A Mother's Journey From Grief to Action, Part 1
by Kitty Westin
A reluctant advocate
I never wanted to be an advocate. I did not train or study or seek out "master" advocates to mentor me. I did not go to school or attend workshops or listen to webinars about becoming an advocate. I had no intention of starting a movement, being drafted into an army of eating disorder activists or becoming the thorn in the side of insurance companies. However, on February 17, 2000, the day my beloved daughter Anna Westin died of an eating disorder, I was launched into a life that I could not have imagined. The day Anna died of anorexia was the day that my life changed forever and the day I found my purpose.
Anna was a spirited, fully alive, amazingly talented young woman. She grew up in a family that cherished her and she had dreams and hopes of a future filled with romance, adventure and excitement. Of course, that was before she was stricken with a disease that affects over 30 million Americans, a disease that has the highest mortality rate of any mental illness. Anna was diagnosed with an eating disorder, anorexia, when she was 16 years old. That disease killed her three months after her 21st birthday. Anna never had the chance to finish college, embark on a career or find a life partner. She never had the opportunity to use her voice and fight for what she believed in, but she left me instructions to be her voice. In one of her final journal entries she wrote these powerful words: "All that's been done and said crowd through your mind; a challenge begins. May all your love, your joy and pain, all your fears and desires lead you to your own promises, may your dreaming never end and your voice never die."
What happened to Anna? How does an intelligent, talented, spirited young woman go into a death spiral and find it impossible to come out alive? I have spent the past 16 years trying to answer those questions. I have done this for selfish reasons. I wanted more than anything to bring Anna back but since that was impossible I decided that telling Anna's story might save someone else from an early and unnecessary death. Knowing that some other mother has been spared the horror of burying a child has helped me cope with Anna's death and heal from the loss.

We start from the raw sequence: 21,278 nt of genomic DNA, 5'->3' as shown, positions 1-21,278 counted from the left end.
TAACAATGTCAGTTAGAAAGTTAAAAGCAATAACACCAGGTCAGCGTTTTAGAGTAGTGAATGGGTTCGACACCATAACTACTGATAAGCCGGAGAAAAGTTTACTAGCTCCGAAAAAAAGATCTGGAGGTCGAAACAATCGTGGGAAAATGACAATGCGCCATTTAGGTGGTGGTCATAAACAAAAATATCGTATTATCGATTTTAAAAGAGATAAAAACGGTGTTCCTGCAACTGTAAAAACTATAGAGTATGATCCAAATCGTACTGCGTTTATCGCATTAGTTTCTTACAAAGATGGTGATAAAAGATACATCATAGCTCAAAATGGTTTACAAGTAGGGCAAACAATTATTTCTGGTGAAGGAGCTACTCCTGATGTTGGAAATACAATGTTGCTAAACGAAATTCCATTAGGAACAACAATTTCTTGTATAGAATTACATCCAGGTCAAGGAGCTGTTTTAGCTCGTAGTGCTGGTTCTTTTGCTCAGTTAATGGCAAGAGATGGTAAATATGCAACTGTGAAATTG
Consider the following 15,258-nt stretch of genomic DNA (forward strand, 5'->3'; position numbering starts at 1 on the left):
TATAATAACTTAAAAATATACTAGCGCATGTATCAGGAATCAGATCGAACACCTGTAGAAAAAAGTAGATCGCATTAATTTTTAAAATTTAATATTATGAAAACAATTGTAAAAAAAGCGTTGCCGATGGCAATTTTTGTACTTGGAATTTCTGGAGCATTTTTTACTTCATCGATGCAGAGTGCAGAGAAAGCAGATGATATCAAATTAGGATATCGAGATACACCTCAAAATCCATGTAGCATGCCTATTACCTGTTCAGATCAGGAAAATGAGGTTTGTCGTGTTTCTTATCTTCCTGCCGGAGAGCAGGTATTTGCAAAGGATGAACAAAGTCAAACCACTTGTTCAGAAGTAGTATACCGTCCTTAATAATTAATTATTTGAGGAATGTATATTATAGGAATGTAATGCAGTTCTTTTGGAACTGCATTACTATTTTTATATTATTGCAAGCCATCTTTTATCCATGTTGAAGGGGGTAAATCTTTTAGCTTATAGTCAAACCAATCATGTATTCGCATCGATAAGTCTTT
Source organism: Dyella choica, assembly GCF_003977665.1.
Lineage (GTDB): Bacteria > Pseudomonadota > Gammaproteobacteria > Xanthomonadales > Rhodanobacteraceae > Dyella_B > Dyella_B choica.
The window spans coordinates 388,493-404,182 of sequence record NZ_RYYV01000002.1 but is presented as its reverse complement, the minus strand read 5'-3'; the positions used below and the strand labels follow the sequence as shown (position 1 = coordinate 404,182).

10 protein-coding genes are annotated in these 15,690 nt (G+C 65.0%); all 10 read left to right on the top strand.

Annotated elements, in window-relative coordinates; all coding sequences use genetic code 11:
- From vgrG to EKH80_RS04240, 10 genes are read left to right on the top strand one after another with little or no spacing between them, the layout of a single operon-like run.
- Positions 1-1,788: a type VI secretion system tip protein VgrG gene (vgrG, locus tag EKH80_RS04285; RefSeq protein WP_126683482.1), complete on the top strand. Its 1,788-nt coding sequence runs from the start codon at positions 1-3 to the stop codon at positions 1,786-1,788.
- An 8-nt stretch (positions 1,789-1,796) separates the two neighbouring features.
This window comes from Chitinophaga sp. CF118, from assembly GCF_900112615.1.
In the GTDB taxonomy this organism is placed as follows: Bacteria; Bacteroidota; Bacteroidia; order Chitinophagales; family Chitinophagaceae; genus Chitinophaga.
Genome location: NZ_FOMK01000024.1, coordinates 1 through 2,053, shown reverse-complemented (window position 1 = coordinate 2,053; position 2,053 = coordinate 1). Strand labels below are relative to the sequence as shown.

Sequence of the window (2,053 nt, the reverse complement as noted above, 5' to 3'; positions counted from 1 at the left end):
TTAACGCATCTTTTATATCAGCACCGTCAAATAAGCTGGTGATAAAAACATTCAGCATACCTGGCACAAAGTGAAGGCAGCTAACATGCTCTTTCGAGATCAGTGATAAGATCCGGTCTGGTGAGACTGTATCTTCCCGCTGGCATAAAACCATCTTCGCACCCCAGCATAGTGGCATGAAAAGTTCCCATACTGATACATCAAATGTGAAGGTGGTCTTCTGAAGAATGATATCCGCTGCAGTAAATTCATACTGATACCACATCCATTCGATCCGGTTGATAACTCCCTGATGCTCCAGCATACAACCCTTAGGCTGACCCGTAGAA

I have gradually, and often reluctantly, become an expert on eating disorders. I confess that I knew almost nothing about eating disorders when Anna was first diagnosed. In fact, there was very little information readily available and we found that support for the family was nearly non-existent. To add insult to injury we also discovered that many professionals had little training about eating disorders and insurance companies routinely denied authorization for treatment of these debilitating and deadly diseases. After Anna died I realized that by speaking honestly and openly about her life and death I might be able to bring about much needed change in the way eating disorders are understood and addressed.
Over the past 16 years, I have been active in many eating disorder organizations. I have seen progress in some areas and I am thoroughly frustrated that we still have so far to go. Every 62 minutes someone in the United States dies as a direct result of an eating disorder. This is an appalling statistic that breaks my heart. But, there is good news. There is hope. More and better treatment for eating disorders is available, there is more support for family and friends of people who struggle with eating disorders, and there is finally attention for eating disorders at the federal policy level. There is eating disorder-specific Federal legislation—the Anna Westin Act of 2016—that was introduced in both the House and the Senate about a year ago and there is reason to be very optimistic that this legislation will pass!
Join us for Part 2 of this story on Thursday, April 14th.